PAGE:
The Crown Prosecution Service goes on hiring spree to prepare for ‘No Deal’ Brexit

Contax Law briefing

After months of negotiation, Theresa May announced yesterday that the UK and the EU have agreed a draft text for the Brexit agreement.

The agreement includes a UK-wide customs “backstop” aimed at ensuring there are no physical border checks introduced in Northern Ireland. The pound surged against the dollar and euro this morning in light of the news.

Today an emergency cabinet meeting will be held to decide the next steps of the deal.  We are yet to see which ministers will resign over the draft agreement. The pound is expected to either soar or plunge depending on how this meeting unfolds.

But will the deal make it through Parliament? For one, the Conservatives do not have an outright majority and there are existing divisions in the Conservative party over Brexit. If the UK and EU are unable to reach an agreement, there will be no 21-month transition period as May is proposing.

The CPS have shown concerns over this potential outcome and are hiring extra lawyers to prepare themselves for the consequences.

Below is an article written by Monidipa Fouzder for the Law Gazette and can be found at:

The Crown Prosecution Service has gone on a short-term hiring spree in case the UK leaves the EU without a deal, its new chief revealed last night. 

In his first speech as director of public prosecutions since taking over from Alison Saunders, Max Hill QC said the increasingly international nature of crime is affecting the CPS’s work.

In the event of a ‘no deal’ Brexit, Hill said the UK will no longer have access to the European arrest warrant (EAW), the European investigation order, and mutual recognition of freezing and confiscation orders.

‘Our current status as full members of [judicial cooperation unit] Eurojust would also be lost, and our law enforcement colleagues would not enjoy the same level of immediate access to a range of investigative measures and intelligence sources,’ he said.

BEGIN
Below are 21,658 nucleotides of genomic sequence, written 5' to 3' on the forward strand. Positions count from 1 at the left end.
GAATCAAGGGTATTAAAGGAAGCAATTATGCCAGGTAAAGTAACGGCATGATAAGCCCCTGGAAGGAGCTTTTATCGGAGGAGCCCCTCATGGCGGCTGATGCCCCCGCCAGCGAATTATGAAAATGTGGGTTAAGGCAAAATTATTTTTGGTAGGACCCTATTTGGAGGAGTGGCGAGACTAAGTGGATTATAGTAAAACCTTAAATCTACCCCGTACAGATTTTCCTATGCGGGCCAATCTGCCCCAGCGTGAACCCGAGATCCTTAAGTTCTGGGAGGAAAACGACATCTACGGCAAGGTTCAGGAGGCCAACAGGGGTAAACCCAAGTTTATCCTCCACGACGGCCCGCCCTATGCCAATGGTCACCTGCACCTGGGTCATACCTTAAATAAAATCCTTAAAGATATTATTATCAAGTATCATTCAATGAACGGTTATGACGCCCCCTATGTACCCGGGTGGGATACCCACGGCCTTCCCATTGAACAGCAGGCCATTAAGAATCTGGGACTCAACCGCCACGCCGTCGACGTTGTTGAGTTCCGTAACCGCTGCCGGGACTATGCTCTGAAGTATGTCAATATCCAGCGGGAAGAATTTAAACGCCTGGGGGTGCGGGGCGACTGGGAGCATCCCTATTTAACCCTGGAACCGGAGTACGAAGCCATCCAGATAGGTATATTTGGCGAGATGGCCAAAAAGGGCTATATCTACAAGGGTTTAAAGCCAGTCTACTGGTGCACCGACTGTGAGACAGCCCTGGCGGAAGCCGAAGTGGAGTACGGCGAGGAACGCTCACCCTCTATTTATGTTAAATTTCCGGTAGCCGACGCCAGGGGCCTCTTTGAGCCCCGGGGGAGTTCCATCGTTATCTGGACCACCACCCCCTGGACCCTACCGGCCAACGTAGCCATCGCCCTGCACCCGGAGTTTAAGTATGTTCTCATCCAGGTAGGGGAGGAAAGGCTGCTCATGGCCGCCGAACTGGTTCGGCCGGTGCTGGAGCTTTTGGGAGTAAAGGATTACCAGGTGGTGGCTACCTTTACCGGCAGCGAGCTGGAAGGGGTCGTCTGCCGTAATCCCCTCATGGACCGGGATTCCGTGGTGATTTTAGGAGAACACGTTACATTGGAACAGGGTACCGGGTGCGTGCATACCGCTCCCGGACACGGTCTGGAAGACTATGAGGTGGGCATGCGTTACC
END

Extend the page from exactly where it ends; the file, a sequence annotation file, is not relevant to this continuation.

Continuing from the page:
The CPS is preparing for both Brexit scenarios.

Hill said: ‘We are recruiting additional lawyers to our extradition unit on a short-term basis in preparation for handling EAWs that are still live on 29 March, and the process that would immediately replace the EAW in the event of “no deal”. 

‘We are also expanding our liaison magistrate presence in Europe to ensure that we can develop the relationships that will be necessary to support new arrangements. Our liaison magistrates build relationships in the countries in which they are based.

By identifying the key local personnel, and gaining an understanding of their procedures, they are well placed to clarify and support our own requests for mutual legal assistance and extradition, as well as those of the host country. And we are developing training for our staff, and counsel.’

Hill stressed again that he wants to build public confidence and trust in the CPS, but said the picture ‘is not as bleak as some would have us believe’, highlighting the latest crime survey of England and Wales results, in which 62% of respondents stated they were ‘very’ or fairly’ confident that the CPS is effective at prosecuting.

This article was written by Monidipa Fouzder for the Law Gazette and can be found at:

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